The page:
Association of Polychlorinated Biphenyls and Organochlorine Pesticides with Autism Spectrum Disorder in Jamaican Children
Objectives: To examine the associations of PCBs and OC pesticides with ASD among Jamaican children.
Methods: We conducted an age- and sex-matched case-control study in which we enrolled n=141 pairs of Jamaican children 2-8 years old. ASD cases were confirmed using the Autism Diagnostic Observation Schedule, second edition and Autism Diagnostic Interview–Revised. Developmental delay was ruled out in typically developing (TD) controls using the Social Communication Questionnaire. Socioeconomic status and food frequency questionnaires were administered to the parents/guardians of each child. We collected 2-3 mL of whole blood for genetic analysis by the Human Genetics Center in Houston, Texas and 4-5 mL of serum for analysis of PCBs and OC pesticides by the Michigan Department of Health and Human Services. For PCBs and OC pesticides with ≥30% above the limit of detection (LoD), we replaced observations below LoD with 2-1/2LoD and calculated arithmetic and geometric means for cases and controls, separately. We dichotomized concentrations at the 75th percentile and used them as independent variables in conditional logistic regression models to assess the associations of these POPs with ASD. Finally, we conducted interactive models to explore possible interactions between POPs exposures and genotypes of three glutathione S-transferase (GST) genes in relation to ASD.
Results: A majority (79.4%) of cases and controls were male. The mean age of cases and controls was 59.6 months and 59.8 months, respectively. Compared to controls, cases had lower geometric mean concentrations of PCB-153 (14.3 ng/g-lipid vs. 16.5 ng/g-lipid), PCB-180 (6.4 ng/g-lipid vs. 7.2 ng/g-lipid), total PCB (26.0 ng/g-lipid vs. 29.4 ng/g-lipid) and 4,4’-DDE (54.7 ng/g-lipid vs. 76.6 ng/g-lipid), however none of these comparisons were statistically significant (all P>0.06). Using concentrations dichotomized at the 75th percentile, PCB-150, total PCB, and 4,4’-DDE were not associated with ASD in either univariable or multivariable models (all P>0.09). We found a marginally significant interactive effect between PCB-180 and GSTP1 in relation to ASD (interaction term P=0.06); those with the Ile/Ile genotype had a different level of association (adjusted MOR=0.77, 95% CI: 0.53–1.23) compared to those with Ile/Val (adjusted MOR=0.51, 95% CI: 0.25–1.03) or Val/Val (adjusted MOR=0.59, 95% CI: 0.34–1.03) genotypes.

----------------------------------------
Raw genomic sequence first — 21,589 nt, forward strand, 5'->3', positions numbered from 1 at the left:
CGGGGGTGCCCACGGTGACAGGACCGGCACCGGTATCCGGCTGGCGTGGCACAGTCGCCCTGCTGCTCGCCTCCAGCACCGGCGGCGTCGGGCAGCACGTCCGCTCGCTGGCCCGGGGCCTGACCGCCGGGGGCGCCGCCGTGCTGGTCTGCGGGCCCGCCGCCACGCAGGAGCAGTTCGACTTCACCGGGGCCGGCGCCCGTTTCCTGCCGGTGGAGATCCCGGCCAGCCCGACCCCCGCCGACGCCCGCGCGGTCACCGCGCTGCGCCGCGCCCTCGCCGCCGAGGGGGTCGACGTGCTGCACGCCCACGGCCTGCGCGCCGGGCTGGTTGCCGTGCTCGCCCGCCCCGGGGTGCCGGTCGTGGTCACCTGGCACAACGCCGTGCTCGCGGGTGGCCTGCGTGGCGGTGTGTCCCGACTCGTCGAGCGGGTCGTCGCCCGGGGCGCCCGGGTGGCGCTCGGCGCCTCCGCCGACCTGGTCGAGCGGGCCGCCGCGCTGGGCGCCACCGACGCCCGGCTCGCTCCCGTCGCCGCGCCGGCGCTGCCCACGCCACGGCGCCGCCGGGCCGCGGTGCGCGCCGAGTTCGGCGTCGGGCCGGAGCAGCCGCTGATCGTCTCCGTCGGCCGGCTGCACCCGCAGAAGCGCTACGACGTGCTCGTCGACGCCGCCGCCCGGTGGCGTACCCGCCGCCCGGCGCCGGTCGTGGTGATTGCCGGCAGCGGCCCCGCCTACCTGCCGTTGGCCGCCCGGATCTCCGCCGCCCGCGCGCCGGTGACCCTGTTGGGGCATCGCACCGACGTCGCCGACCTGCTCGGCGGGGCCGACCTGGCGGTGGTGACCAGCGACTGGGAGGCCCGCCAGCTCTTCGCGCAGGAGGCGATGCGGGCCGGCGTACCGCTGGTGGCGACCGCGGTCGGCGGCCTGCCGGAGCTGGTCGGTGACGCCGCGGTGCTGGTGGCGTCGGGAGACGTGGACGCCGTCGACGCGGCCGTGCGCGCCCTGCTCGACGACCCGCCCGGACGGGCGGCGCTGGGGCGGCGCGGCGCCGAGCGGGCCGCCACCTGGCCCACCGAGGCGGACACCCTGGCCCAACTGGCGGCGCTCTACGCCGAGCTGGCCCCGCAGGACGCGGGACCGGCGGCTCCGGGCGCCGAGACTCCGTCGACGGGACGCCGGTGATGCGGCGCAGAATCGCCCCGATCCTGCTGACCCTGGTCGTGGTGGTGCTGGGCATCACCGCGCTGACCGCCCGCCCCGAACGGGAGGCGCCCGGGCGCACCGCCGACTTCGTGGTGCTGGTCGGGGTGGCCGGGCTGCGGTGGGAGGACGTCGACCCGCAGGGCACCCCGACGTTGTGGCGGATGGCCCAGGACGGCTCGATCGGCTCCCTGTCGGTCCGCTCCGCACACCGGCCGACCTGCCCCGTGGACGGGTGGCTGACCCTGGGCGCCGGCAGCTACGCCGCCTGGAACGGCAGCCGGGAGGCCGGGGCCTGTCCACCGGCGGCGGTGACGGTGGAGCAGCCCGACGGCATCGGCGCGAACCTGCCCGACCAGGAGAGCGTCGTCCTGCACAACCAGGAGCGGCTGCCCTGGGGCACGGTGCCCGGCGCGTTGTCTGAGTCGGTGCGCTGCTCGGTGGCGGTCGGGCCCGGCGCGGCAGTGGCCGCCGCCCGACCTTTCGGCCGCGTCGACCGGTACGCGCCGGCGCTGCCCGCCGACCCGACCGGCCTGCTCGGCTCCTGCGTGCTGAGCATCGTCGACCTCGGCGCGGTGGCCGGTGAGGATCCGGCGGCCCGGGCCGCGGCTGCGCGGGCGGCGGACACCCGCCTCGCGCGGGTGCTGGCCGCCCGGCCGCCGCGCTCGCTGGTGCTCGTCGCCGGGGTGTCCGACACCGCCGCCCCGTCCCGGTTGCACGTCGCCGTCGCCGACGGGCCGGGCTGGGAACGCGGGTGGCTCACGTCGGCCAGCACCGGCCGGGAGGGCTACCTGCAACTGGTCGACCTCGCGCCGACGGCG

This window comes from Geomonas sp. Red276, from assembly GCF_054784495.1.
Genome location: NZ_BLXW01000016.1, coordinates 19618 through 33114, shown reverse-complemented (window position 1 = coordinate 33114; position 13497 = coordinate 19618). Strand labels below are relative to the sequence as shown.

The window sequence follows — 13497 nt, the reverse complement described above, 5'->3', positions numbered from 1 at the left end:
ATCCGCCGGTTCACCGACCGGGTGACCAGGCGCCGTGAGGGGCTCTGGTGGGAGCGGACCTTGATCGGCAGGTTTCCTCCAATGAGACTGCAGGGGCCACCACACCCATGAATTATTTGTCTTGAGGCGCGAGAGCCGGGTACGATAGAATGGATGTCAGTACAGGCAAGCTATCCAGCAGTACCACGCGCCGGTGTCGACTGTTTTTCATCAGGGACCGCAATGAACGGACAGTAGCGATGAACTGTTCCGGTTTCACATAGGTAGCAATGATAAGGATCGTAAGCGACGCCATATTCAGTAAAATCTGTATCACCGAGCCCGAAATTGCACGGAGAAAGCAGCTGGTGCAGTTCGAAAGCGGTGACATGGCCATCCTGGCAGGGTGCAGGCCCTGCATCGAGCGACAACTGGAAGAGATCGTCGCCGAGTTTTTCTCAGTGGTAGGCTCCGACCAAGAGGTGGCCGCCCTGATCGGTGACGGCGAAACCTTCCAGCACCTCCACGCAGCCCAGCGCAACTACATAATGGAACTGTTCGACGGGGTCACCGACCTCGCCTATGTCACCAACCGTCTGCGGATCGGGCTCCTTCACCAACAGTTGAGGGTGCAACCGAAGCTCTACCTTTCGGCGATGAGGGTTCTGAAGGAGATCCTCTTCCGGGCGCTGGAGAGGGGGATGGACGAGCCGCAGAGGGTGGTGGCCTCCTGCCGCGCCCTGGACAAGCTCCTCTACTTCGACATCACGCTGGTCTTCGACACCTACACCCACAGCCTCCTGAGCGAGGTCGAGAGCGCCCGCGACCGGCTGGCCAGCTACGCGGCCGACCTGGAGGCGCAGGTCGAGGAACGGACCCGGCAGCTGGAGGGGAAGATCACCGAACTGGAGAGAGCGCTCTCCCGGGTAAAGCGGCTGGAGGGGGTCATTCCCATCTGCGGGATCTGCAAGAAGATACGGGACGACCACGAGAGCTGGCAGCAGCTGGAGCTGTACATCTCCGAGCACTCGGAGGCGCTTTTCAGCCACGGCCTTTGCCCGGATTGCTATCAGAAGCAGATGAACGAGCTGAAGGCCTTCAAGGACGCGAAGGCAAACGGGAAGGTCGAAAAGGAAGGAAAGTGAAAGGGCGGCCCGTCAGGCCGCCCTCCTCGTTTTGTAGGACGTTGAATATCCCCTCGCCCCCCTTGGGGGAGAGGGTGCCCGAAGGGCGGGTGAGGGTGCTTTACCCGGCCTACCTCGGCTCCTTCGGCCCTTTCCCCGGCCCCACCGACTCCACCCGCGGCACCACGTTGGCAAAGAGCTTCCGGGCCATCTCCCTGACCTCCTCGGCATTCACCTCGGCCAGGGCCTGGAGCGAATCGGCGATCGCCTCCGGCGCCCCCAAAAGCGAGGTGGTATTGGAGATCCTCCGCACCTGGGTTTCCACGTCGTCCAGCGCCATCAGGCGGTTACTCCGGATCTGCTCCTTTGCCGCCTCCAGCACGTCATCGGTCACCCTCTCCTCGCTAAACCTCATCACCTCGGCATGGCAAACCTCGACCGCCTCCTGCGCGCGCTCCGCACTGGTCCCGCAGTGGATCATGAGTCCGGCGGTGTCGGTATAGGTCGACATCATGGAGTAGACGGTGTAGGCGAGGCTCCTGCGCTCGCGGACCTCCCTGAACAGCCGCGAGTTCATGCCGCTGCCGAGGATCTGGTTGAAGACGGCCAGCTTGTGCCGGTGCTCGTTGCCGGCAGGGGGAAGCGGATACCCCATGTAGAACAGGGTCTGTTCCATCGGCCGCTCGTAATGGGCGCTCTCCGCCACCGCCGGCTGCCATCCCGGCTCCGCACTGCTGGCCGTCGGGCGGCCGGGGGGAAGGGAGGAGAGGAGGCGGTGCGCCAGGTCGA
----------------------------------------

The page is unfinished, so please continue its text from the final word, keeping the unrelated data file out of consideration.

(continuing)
Conclusions: We found that cases had lower serum concentrations of PCB-153, PCB-180, total PCB, and 4,4’-DDE compared to controls, though differences were not statistically significant. These differences may be explained by diet, as one of the major routes of exposure to these POPs is through poultry and red meat; Jamaican children with ASD may eat less poultry and red meat compared to TD children. Furthermore, we reported a possible interactive effect between PCB-180 and GSTP1, which should be replicated in other studies.